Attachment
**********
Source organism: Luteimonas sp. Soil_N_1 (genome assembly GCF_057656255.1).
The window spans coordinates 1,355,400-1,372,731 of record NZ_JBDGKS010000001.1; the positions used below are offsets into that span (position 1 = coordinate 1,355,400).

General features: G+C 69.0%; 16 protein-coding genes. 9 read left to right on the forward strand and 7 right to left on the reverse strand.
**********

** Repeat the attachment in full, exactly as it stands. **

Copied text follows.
Source organism: Luteimonas sp. Soil_N_1 (genome assembly GCF_057656255.1).
The window spans coordinates 1,355,400-1,372,731 of record NZ_JBDGKS010000001.1; the positions used below are offsets into that span (position 1 = coordinate 1,355,400).

General features: G+C 69.0%; 16 protein-coding genes. 9 read left to right on the forward strand and 7 right to left on the reverse strand.